There are many obstacles on the path to healthy sexual identities for women of color. Some of them are common to all women and taught through cultural influencers like religion; others are personalized through oppressive histories and exclusion. Unfortunately, the world isn't going to change so we can accept ourselves—but many Black women have decided that we aren't going to be limited by the metaphorical chains others apply to our sexuality.

The good news is, women are watching more porn than ever. According to PornHub's 2017 end of the year review, the term "Porn for Women," saw a 359 percent increase over the last year. And when porn is helping, it can help show us what we might be open to—and what we would absolutely not consider in real life. Porn is also a great place to explore possibilities that we may want to attempt in real life with our partners, such as kinks, fetishes, positions, accessories, and additional people, Thomas says.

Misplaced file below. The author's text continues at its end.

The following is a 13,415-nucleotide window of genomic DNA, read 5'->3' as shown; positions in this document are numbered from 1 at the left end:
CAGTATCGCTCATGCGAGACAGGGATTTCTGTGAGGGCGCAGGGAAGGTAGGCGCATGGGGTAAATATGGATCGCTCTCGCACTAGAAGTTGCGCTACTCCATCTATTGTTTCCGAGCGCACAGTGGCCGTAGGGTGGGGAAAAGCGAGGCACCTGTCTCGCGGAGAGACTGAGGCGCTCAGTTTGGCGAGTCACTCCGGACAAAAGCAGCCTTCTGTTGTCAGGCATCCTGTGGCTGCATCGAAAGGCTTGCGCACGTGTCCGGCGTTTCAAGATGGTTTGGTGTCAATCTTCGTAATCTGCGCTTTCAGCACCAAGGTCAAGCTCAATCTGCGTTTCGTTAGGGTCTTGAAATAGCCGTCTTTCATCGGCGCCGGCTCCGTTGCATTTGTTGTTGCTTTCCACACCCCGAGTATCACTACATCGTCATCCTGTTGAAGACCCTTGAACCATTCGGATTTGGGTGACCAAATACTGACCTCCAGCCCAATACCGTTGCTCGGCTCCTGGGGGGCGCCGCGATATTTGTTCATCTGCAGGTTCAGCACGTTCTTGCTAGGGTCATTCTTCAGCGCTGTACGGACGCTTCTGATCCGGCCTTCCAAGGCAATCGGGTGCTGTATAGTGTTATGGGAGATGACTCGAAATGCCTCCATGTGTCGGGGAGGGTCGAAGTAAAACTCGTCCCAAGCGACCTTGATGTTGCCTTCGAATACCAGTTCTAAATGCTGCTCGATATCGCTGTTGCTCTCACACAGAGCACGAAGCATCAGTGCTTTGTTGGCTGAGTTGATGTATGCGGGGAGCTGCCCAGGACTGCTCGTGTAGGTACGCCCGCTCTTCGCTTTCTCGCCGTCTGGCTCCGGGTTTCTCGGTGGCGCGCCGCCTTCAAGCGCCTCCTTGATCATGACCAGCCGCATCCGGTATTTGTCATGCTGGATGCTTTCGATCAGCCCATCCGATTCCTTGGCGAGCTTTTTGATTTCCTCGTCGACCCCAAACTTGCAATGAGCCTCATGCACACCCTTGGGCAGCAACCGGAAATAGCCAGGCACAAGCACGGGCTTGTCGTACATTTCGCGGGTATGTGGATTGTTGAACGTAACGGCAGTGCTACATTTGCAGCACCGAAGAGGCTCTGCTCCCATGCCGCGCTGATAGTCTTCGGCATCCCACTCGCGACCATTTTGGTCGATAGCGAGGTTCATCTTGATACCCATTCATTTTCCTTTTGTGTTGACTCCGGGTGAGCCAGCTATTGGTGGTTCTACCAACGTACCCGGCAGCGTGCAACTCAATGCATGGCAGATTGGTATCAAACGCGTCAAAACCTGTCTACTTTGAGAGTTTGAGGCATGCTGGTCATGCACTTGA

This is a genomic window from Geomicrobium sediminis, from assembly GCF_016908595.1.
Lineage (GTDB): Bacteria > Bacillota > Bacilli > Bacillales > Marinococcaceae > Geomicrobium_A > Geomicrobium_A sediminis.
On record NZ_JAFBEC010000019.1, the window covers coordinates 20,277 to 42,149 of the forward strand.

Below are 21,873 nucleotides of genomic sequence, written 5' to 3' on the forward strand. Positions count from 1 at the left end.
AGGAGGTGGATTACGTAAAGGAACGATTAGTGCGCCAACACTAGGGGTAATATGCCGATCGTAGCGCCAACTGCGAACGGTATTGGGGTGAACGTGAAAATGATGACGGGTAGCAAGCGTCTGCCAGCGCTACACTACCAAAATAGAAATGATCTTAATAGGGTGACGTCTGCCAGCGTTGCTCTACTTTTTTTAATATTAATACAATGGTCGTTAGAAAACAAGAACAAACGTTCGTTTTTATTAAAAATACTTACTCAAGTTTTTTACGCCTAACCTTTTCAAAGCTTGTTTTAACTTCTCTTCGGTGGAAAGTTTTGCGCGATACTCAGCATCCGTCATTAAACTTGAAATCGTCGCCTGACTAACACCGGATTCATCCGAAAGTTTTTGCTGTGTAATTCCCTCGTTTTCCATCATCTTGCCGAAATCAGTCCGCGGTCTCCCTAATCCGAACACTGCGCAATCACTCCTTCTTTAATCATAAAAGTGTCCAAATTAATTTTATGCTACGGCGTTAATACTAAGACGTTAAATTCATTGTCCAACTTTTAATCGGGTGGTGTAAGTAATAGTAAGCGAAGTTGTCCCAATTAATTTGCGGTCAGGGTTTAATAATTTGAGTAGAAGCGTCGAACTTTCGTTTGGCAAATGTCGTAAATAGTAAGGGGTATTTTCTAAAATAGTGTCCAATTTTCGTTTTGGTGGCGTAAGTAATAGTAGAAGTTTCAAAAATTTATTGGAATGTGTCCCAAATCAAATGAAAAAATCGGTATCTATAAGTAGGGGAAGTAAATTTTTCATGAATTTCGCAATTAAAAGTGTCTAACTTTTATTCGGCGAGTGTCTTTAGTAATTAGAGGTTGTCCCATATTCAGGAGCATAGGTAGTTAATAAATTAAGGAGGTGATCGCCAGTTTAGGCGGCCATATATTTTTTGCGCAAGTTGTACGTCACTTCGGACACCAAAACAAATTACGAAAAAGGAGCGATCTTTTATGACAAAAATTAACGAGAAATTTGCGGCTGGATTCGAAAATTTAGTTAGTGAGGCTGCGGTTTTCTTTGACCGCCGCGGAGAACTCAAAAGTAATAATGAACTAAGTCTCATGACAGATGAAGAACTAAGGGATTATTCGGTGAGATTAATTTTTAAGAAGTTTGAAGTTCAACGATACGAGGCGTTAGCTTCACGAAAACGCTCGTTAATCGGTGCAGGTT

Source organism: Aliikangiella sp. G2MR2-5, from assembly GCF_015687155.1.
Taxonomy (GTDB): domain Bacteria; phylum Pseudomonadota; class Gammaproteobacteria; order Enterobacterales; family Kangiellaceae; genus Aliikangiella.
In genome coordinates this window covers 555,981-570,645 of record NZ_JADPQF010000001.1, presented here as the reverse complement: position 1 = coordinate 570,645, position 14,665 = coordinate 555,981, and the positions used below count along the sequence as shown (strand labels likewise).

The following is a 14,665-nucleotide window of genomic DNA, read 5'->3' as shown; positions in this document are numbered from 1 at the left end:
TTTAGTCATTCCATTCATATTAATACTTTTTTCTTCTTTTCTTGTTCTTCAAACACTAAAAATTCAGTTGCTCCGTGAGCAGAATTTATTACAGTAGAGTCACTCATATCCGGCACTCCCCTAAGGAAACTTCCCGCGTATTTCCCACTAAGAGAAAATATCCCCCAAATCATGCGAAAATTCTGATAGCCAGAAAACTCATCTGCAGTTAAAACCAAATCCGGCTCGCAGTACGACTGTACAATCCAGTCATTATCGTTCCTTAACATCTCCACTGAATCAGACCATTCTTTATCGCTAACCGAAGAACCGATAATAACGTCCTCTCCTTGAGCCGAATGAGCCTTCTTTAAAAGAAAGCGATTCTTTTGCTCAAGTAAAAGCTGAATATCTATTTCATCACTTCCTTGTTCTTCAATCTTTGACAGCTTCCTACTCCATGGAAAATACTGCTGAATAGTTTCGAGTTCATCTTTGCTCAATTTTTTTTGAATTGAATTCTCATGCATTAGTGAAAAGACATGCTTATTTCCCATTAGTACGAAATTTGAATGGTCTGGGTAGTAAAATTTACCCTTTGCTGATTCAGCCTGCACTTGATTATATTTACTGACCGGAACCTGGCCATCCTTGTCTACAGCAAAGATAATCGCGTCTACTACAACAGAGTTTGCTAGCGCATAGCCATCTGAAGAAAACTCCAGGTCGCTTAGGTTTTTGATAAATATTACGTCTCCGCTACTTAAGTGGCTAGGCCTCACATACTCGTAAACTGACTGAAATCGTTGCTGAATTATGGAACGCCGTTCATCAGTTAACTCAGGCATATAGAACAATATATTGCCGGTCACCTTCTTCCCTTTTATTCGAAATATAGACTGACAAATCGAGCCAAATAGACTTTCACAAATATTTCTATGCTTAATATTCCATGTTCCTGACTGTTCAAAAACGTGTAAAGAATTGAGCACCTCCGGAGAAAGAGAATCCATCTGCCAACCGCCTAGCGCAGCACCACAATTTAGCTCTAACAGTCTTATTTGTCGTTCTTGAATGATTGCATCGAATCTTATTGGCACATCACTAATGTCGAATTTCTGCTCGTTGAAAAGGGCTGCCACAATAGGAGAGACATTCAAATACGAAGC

In order to ensure sexual education considers the struggles and cultural concerns we face, Black women are founding their own sexual curriculums and networks, and becoming sex educators, which is helping create more conversation around sex—and porn—in our community. Despite being a nonconventional tool, porn shows a lot of promise as we choose how we will portray our sexual identities. It provides an unrivaled opportunity for women of color to test the boundaries of sex and interest with risks. And once we have established those boundaries and found empowerment, no one will ever remove our freedom again.

A. Rochaun Meadows-Fernandez is a diversity content specialist who produces materials relating to mental and physical health, sociology, and parenting. Her work can be seen on several national platforms. Check her out on Facebook and Twitter.